The Complete and Total Loser gets coins of no interesting vintage, and polishes them. He's been doing this for nearly twenty years.
The coins are nearly always quarters. He particularly likes ones made in 1965, the year their composition went from silver to copper. (He keeps the silver ones.) He puts on cheap plastic gloves he bought in a dollar store and uses Maas or, more recently, Flitz. Both are noted polishing products and both come in tubes so he can control the tiny amounts of material he uses. He polishes no more than two a day. On average, he polishes four or five a week, but months have gone by without any coins being rehabilitated.
When finished he puts them on the corner of the small table near his door, the better to remember to take them with him as he leaves for work. Before he had his current job as a cashier he would mix them in with change he'd use when making purchases.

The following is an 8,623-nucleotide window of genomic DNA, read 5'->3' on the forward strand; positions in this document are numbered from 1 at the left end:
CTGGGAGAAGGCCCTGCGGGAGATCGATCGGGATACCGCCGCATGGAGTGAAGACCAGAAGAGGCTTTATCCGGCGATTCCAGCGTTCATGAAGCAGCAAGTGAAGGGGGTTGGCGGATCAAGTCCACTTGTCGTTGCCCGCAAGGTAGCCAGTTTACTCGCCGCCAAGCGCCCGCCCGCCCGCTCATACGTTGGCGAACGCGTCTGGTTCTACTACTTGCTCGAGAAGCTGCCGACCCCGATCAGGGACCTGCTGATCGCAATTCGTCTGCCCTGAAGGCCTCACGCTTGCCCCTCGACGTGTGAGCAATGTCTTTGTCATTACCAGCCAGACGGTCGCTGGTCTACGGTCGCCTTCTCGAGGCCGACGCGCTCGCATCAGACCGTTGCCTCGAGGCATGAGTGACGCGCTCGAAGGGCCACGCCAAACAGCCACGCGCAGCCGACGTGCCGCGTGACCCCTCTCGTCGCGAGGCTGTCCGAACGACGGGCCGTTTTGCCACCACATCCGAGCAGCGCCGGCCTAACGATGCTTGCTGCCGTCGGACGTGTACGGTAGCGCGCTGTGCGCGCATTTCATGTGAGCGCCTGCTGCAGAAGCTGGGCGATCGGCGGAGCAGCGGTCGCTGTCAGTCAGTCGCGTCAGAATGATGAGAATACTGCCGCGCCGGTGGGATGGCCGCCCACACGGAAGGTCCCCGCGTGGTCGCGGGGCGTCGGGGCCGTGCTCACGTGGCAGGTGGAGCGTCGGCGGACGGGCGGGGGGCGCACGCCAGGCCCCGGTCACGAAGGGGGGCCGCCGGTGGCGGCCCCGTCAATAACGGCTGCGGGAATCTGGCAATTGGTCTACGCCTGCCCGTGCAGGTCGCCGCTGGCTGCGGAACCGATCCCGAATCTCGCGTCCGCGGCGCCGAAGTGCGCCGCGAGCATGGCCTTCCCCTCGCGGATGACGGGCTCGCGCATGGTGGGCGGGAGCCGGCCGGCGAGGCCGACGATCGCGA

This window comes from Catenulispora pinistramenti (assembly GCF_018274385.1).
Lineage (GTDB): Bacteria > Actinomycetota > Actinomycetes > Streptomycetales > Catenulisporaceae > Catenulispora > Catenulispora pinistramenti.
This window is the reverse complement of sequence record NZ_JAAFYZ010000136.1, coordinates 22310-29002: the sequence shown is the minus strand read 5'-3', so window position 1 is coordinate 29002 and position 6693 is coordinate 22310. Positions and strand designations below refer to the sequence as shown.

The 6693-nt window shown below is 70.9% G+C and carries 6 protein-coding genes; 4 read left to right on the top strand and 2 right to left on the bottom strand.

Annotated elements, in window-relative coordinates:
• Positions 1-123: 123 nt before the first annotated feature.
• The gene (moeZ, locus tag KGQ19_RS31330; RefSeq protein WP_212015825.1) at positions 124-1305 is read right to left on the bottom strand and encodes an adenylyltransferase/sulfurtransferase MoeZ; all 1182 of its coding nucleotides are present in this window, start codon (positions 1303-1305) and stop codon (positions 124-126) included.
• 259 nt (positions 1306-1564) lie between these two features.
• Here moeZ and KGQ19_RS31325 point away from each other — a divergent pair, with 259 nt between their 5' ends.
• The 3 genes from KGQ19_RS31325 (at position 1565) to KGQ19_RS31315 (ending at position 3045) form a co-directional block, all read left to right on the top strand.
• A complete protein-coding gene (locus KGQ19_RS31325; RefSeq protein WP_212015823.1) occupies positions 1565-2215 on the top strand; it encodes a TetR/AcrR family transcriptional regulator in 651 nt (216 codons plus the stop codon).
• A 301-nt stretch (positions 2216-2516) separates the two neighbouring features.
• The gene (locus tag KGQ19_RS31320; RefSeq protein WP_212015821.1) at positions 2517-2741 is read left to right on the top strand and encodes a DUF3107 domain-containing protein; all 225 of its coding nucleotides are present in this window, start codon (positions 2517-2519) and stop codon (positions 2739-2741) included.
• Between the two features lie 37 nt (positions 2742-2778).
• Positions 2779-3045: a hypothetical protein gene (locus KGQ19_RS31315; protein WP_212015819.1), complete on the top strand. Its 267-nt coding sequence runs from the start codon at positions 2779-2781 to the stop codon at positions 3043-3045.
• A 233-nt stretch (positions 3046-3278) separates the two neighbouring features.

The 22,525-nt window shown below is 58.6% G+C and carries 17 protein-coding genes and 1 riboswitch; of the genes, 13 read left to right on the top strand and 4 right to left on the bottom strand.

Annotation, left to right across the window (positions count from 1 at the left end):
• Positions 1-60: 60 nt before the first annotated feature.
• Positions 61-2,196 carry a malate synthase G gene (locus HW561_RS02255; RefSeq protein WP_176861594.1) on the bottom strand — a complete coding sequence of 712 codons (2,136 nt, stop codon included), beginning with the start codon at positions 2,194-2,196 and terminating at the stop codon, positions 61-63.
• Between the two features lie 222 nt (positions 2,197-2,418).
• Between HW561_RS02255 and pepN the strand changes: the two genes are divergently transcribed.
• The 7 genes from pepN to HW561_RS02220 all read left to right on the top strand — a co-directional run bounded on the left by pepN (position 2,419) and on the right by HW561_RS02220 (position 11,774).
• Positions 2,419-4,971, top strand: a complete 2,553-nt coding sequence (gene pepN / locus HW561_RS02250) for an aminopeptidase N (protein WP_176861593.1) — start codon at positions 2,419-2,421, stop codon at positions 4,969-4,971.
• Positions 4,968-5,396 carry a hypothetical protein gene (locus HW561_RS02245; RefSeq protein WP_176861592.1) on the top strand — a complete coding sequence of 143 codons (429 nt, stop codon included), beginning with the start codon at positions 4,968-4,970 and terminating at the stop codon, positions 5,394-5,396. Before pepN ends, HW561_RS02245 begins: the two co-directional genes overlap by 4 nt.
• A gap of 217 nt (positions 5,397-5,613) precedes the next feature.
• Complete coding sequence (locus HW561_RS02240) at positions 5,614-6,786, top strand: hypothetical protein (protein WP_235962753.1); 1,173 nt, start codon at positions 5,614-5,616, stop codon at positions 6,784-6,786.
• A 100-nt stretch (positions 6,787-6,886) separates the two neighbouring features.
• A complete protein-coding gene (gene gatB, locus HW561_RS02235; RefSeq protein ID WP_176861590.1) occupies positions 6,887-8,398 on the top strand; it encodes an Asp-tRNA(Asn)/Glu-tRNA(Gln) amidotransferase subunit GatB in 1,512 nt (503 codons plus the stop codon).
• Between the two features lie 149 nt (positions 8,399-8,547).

The Loser can only guess at the psychology of why he does this. The act of cleaning them soothes the Loser, the little circles he makes, the buffing on ever cleaner bits of cotton cloth as he rubs with his right index finger. He reflects on the year the coin was made, what he was doing then, where he lived, how that year went went for him.
And in the end the Loser, who never married, had a serious relationship, sired any progeny or contributed anything of value to the world, releases aging bits of metal that will be treated roughly by uncaring users. But they will be a little brighter than their younger and often more information-laden brethren.
|See how one coin is shinier than all the others? That's the Loser at work.|